What is Raman Scattering?

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- GoPhotonics

Aug 22, 2023

Raman scattering, also known as the Raman effect, is a phenomenon in which the interaction of incident light with a transparent medium generates scattered light. 

When light is scattered by molecules upon irradiation, most scattered light has the same frequency as incident light. This means that there is no energy change, it is called Rayleigh scattering. However, a fraction of the light has a different frequency due to the interaction between the oscillation of light and molecular vibration. This phenomenon, where light is scattered with a frequency change, is known as Raman scattering.

The frequency shift observed in the scattered photons qualifies it as a nonlinear scattering. It is also considered an inelastic scattering process due to the energy exchange that occurs between the incident photons and the molecules or crystals involved. Raman scattering is not limited to solid materials but can occur in liquids and gases as well. In the year 1928, C.V. Raman made a discovery of the inelastic scattering of photons by molecules, resulting in their excitation to higher energy levels known as Raman scattering. This effect offers valuable insights into the molecular and structural properties of materials.

When light interacts with a transparent optical medium, most of the incident photons propagate through the material unaffected, but a small fraction interacts with the molecules or vibrational modes of atoms within the crystal lattice of the medium,  resulting in vibrations in the crystal lattice or molecular bonds. These vibrations result in the excitation of the molecule to a  higher energy level or the relaxation of the molecule from a higher energy level to a lower energy level. The energy exchange between the photon and the molecule leads to non-instantaneous scattering of light with a shifted frequency. This frequency shift is known as the Raman shift and is typically measured in units of wavenumbers (cm-1). It depends on the characteristics of the incident light source and the rotational and vibrational properties of the scattered molecules.

When a photon from the monochromatic source interacts with a molecule or crystal,  the oscillating electromagnetic field of the photon causes the molecular electron cloud to polarize. As a result, the molecule enters a higher energy state, with the energy of the photon transferred to the molecule. This process can be seen as the temporary formation of a complex between the photon and the molecule, known as the virtual state. However, the virtual state is short-lived and unstable, causing the photon to be re-emitted almost instantly as scattered light.

In the majority of events, there is no energy change in the molecule, therefore light of the same frequency is re-emitted. This is called Rayleigh scattering. Rarely there is energy transfer between the molecule and scattered photon.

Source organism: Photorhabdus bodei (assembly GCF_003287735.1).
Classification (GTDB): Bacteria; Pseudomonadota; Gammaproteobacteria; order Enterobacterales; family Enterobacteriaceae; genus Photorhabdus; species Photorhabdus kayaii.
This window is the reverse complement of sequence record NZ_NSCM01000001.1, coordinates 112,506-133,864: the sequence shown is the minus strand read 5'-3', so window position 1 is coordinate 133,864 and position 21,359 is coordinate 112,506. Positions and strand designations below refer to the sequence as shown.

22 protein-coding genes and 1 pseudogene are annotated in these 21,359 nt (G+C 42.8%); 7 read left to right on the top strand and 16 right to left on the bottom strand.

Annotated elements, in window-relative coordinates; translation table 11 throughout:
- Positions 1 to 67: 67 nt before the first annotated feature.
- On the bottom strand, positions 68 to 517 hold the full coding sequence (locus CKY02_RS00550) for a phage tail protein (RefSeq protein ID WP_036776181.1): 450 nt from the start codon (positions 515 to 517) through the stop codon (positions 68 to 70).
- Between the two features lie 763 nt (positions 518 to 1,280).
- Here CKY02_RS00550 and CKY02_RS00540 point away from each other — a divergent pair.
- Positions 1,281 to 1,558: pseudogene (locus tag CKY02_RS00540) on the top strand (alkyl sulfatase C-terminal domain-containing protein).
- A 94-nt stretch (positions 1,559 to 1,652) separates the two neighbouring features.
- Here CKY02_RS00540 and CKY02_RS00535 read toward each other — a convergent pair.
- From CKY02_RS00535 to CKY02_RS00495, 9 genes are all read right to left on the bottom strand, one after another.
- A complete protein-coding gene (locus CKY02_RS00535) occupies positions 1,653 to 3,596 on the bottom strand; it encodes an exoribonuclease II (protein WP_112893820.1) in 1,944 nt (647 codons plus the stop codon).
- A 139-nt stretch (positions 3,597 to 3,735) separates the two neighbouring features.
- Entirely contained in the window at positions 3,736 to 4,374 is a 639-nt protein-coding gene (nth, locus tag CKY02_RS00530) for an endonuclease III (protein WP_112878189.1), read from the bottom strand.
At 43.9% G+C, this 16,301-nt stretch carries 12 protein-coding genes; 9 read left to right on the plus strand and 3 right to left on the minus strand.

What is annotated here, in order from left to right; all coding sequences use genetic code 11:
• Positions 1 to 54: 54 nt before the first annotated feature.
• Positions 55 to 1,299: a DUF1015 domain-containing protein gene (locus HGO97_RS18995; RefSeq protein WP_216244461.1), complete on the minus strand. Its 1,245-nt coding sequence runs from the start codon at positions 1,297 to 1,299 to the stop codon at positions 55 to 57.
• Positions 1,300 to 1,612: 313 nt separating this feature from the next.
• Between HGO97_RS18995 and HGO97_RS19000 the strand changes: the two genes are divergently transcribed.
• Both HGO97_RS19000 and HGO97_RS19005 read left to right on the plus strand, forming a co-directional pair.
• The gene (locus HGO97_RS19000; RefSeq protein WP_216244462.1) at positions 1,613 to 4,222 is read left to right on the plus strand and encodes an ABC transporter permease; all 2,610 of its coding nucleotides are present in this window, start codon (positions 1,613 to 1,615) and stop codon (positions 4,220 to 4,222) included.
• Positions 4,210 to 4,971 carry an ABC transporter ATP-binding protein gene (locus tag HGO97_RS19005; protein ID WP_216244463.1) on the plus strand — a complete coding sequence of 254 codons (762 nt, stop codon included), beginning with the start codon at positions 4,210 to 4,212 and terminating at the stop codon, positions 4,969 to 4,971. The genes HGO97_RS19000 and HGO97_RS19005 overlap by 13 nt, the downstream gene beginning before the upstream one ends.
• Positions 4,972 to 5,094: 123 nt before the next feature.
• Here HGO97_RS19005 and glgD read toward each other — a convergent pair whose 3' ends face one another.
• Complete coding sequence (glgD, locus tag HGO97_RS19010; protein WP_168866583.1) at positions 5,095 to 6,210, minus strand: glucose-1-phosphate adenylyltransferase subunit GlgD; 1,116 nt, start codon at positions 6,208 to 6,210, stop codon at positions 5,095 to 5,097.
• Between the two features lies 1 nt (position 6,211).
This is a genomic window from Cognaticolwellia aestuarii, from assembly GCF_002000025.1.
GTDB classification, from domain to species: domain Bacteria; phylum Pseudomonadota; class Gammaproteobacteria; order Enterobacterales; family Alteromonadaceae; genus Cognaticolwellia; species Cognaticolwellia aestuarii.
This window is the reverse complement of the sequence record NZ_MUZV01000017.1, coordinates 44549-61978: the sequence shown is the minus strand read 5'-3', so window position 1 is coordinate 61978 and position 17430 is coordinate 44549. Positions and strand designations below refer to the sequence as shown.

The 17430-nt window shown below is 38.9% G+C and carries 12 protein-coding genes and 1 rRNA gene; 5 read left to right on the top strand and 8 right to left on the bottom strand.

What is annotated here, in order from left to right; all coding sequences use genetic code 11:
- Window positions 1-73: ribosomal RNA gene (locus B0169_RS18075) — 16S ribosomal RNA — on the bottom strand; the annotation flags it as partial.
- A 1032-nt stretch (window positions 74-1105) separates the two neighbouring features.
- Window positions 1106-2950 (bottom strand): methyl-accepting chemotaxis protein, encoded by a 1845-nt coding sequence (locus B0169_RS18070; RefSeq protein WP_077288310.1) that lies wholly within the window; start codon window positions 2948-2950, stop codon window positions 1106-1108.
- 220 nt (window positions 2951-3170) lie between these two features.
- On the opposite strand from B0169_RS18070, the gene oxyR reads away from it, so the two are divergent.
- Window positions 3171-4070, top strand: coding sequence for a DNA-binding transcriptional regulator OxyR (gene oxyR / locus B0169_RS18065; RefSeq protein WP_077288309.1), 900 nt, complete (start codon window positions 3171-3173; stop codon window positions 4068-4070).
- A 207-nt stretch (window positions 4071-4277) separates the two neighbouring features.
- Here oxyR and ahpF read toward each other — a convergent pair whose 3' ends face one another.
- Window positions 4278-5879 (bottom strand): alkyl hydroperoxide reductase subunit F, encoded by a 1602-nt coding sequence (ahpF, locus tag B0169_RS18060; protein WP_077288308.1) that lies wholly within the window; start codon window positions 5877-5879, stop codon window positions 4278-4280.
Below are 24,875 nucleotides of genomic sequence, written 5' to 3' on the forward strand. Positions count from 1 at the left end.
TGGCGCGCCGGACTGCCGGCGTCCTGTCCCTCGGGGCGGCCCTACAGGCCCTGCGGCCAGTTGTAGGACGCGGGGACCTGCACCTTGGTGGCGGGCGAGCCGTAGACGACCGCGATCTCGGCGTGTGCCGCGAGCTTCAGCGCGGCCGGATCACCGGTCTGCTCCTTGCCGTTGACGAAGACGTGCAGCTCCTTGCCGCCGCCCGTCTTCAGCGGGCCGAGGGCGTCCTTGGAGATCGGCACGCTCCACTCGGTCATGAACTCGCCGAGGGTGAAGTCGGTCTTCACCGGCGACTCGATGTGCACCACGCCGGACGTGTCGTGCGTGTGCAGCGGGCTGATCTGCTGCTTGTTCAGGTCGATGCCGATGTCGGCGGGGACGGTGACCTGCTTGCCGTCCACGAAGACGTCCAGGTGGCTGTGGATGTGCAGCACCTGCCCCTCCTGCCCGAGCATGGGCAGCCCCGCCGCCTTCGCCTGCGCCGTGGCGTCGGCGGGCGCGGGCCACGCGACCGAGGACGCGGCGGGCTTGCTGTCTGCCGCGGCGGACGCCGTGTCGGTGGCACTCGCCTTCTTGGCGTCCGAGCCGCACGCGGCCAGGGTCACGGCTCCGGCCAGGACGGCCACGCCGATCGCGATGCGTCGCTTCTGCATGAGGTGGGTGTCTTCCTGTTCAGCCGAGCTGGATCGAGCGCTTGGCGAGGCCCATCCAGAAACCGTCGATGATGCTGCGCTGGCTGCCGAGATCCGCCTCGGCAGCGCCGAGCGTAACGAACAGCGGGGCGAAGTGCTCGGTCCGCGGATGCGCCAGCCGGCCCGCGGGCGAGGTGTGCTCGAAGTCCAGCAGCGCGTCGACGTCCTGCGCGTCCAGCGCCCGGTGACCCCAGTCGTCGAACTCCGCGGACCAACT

• After being excited from a ground level, if an electron falls to a vibrational level, instead of the ground level, then the molecule absorbed a certain amount of energy from the photon, which results in light being emitted at a lower frequency than the incident light. This Raman scattering is called Stokes scattering. Since the population of the ground level is more compared to vibrational levels, Stokes scattering is the more common and dominant process in Raman spectroscopy.
  • If an electron is excited from a vibrational level, it reaches an excited state with higher energy. When the electron falls down to the ground level, the scattered photon has a higher frequency compared to the incident photon, which results in a shorter wavelength. This type of Raman scattering is called Anti-Stokes scattering.

Cascaded Raman Scattering

Cascaded Raman Scattering refers to a phenomenon where the intensity of the generated Stokes wave (resulting from Raman scattering) becomes sufficiently high that it can act as the pump for a subsequent Raman process. In the process of cascaded Raman scattering, the initial incident light interacts with the medium, undergoing Raman scattering to produce a lower-frequency Stokes wave. As the intensity of the incident light increases, the intensity of the Stokes wave increases. This generated Stoke wave can act as a new pump for another Raman scattering process, leading to the creation of additional Stokes waves with even lower frequencies. This cascading effect can continue, resulting in the generation of multiple Stokes waves at different frequencies.

The cascaded Raman scattering effect is particularly observed in some Raman lasers, where the high-intensity Stokes wave can stimulate further Raman scattering, resulting in the generation of additional Stokes orders.

The wave number of Stokes scattering can be given as:

Anti-Stokes scattering can be given as:

where ṽ0 is the wavenumber of the laser and ṽM is the wavenumber of the vibrational transition.

Applications of Raman Scattering

Raman scattering provides valuable information about the molecular and structural characteristics of materials. Raman spectroscopy, which is based on the Raman scattering phenomenon, is widely used in various fields such as chemistry, materials science, biology, and pharmaceuticals. It enables non-destructive and non-invasive analysis of samples, even in complex environments. Additionally, Raman scattering has applications in fiber optics, imaging, and sensing, where it can be used for chemical imaging, remote sensing, and detection of trace substances.